As a non-canonical organization, the LCWR would not be subject to Vatican control, although it would continue to be an organization representing Roman Catholic religious within the Church.

Um, yes and no. First half of sentence, correct, of course. The problem is with the second half. It could “represent” the same religious it now does, of course! The concern of some, in and out of the LCWR, is that it would not have the standing it now does and could be marginalized/ignored, etc. Hopefully that does not happen.

Yes, but representing them without the approval of the Church. The LCWR would become just another rogue entity, like “We Are Church” or “Call to Action.”

Going off in this way might have some interesting consequences for a lot of people and for the Church. Not saying they’d all be bad consequences or good, just interesting. It might take a while to sort it all out.

The one thing that’s excellent about the whole thing is the fact that we’re finally going to see the truth out in the open. This is a truth-telling thing. There won’t be anything going on in public that hasn’t been going on in private for years. It’s high time people saw the real truth for what it is.

I personally find it hard to believe that the LCWR is going to go along with the Church (aka the CDF and Rome). But I could be wrong. Maybe they will come around, but from where the LCWR is, coming around would mean a historic and systemic 180 degree turn for them. They’re incredibly and completely messed up and have been for decades now.

I’m not sure if I understand this correctly. I thought that the LCWR is simply an organization comprised of the major superiors of a number of congregations. I don’t think that the members of the underlying organizations get a vote on these matters. I’m not even sure whether or to what extent the individual members of those religious congregations may agree with their leadership or with the LCWR.

It doesn’t much affect my own diocese, because I think nearly all of the religious congregations of women here are members of the CMSWR, not the LCWR.

But my question is this: Suppose the LCWR decided to become a non-canonical organization. Does that mean that each of the member congregations would thereby become non-canonical?

I don’t see how that follows.

Almost correct. Many of the women’s congregations don’t have superiors anymore, but they do have “leadership teams.” The people in the LCWR aren’t necessarily superiors anymore for that reason.

Votes on issues that come before the members of the LCWR are voted on by members of the LCWR, yes, not from everyone in the individual congregations, although the individual congregations do vote in the people on their “leadership teams” who ultimately go to form the LCWR.

About the individual congregations going non-canonical, you are correct. If the LCWR goes non-canonical, it doesn’t necessarily take individual congregations with it juridically. Although, the LCWR has been talking to congregations about the possibilities of non-canonical status for some time and has formed legal representation arms to help with that process when it’s decided that’s what a congregation wants to do. Some congregations have already taken that route.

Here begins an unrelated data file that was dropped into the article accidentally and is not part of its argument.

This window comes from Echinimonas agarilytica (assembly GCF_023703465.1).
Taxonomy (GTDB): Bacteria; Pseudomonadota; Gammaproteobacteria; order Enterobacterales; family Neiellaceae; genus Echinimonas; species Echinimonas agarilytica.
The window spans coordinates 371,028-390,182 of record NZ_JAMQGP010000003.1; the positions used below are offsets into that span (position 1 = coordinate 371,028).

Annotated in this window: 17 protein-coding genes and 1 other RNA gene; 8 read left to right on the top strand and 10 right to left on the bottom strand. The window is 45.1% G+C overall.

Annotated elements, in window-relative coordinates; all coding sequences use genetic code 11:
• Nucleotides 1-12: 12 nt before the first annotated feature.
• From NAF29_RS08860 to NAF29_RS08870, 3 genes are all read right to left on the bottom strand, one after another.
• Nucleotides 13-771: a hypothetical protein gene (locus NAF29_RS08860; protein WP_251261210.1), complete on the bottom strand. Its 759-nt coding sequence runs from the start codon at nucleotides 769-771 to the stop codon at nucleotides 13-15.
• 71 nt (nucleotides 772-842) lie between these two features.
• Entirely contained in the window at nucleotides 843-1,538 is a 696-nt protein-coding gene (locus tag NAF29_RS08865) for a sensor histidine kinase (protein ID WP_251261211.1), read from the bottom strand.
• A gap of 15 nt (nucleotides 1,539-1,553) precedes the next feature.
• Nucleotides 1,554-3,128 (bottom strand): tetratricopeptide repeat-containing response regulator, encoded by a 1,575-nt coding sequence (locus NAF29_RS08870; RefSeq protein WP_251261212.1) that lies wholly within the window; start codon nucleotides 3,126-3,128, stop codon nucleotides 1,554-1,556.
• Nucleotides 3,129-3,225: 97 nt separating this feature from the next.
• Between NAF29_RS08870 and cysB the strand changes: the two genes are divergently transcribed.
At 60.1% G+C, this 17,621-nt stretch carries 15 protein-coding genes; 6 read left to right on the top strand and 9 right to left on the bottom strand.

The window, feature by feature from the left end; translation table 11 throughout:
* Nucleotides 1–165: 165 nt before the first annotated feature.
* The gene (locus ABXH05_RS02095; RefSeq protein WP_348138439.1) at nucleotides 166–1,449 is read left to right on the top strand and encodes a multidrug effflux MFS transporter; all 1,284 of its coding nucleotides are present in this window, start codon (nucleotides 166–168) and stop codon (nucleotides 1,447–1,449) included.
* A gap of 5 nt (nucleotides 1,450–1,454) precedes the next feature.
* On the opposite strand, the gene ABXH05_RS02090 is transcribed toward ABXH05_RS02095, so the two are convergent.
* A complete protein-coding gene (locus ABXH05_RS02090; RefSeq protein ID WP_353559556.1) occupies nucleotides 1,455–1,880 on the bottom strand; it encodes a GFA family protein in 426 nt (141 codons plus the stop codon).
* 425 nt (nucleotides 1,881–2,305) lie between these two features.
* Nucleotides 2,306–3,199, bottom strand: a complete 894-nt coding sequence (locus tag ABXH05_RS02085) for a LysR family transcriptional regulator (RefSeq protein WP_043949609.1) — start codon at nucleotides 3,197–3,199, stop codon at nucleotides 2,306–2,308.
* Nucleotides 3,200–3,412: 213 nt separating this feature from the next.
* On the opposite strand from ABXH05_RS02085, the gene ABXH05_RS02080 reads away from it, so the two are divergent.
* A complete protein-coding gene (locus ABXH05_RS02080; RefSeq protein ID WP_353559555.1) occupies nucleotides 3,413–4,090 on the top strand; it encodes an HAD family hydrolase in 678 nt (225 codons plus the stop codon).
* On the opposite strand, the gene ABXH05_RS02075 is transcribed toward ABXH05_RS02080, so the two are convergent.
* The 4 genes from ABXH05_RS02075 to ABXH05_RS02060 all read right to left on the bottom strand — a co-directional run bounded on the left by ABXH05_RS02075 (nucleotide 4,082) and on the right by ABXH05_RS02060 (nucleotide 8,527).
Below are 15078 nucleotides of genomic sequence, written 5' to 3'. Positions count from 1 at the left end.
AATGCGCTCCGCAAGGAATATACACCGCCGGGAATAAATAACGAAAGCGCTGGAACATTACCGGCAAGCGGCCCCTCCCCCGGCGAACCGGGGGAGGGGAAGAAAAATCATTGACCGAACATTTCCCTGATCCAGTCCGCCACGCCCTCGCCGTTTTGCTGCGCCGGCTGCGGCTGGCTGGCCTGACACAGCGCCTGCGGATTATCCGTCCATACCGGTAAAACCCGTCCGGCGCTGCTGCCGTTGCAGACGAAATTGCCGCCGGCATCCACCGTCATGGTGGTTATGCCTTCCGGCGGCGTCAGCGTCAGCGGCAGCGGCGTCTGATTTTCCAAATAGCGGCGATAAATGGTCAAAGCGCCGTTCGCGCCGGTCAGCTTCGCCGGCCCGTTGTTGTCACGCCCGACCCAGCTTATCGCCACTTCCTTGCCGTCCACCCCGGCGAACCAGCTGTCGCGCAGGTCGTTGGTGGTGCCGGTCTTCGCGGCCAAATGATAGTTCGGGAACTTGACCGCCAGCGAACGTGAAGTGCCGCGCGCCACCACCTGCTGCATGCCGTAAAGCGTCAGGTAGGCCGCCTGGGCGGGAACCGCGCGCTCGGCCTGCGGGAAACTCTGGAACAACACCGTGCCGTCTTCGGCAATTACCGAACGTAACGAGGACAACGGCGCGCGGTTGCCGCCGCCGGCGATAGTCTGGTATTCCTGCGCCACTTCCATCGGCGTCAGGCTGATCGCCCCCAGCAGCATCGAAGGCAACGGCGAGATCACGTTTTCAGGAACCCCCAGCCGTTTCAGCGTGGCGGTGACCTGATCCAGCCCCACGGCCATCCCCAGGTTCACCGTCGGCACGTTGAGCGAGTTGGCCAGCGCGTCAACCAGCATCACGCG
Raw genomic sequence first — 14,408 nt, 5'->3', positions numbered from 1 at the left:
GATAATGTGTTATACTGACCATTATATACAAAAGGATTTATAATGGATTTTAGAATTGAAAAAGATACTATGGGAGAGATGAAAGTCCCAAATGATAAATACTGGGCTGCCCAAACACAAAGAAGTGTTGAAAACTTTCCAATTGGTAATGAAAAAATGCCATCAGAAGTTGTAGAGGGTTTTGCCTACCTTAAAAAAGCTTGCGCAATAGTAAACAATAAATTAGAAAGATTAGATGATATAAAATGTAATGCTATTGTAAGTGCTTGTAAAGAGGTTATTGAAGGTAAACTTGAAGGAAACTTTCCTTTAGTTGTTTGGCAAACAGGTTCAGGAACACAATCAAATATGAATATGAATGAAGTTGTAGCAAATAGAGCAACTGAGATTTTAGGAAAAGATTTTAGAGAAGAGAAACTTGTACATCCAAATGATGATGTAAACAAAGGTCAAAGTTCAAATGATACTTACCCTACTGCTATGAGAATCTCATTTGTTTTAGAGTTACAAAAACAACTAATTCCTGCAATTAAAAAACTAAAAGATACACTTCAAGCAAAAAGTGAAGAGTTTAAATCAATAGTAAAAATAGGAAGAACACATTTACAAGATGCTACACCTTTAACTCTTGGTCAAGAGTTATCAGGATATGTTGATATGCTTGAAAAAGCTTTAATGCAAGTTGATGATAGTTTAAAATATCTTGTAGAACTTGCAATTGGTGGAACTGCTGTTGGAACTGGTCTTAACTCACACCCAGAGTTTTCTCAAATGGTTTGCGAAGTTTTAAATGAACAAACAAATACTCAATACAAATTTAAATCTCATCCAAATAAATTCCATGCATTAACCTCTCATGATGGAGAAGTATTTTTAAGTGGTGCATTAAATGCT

One of the legal organizations that handle going non-canonical: trcri.org/

But the interesting part is yet to come. There was an investigation of the individual congregations in the US, and we haven’t yet heard the results of that. The fact that that’s out there hanging in the balance may well affect what happens with the LCWR next week.

Non-canonical former Catholic congregations:

Holy Wisdom Monastery: benedictinewomen.org/

Monastery at Mont Tabor (the Dwelling Place): mtabor.com/

Non-canonical congregations that have some former nuns in them:

Sisters for Christian Community: sfccglobal.org/home

Immaculate Heart Community: immaculateheartcommunity.org/

Pseudo-congregations that never were canonical in the first place–there are whole slew of these. They’re all over the internet.

Example: The Service Order articles.latimes.com/1985-03-30/local/me-29614_1_canonical-orders

After we see the results of the CDF’s review on individual religious congregations, it’ll be interesting what happens next. I"m not sure what’s going to happen, to be honest.

UPDATE TODAY BY THE REGISTER:

As another poster said, this is beyond my pay grade as well. And the ambiguity expressed below makes the outcome unpredictable. I can understand Bishop Blair’s concerns, given the style of the communication, but I also think that this is a result of two ships passing in the night phenomenon. There is a real communication gap between the Vatican and the LCWR that seems not to be an overnight occurrence.

To “continue to raise and respond to questions” of the present day is not outside of the task of religious, if what Sister means is the application of theology (Gospel & Church). One problem, when a group has been isolated (or has chosen isolation) for so long is that one forgets how to communicate according to the expectations of others! The Bishops read communication one way; the Sisters are often less concerned about precision, even, as the article mentions in coming to a consensus. (A “sense” rather than a vote.) That works when you don’t need to dialogue, or when your functioning does not depend on accuracy! But as Sister concludes, hope is indicated by dialogue, and vice-versa. So that will be the focus of my prayers for this, this week.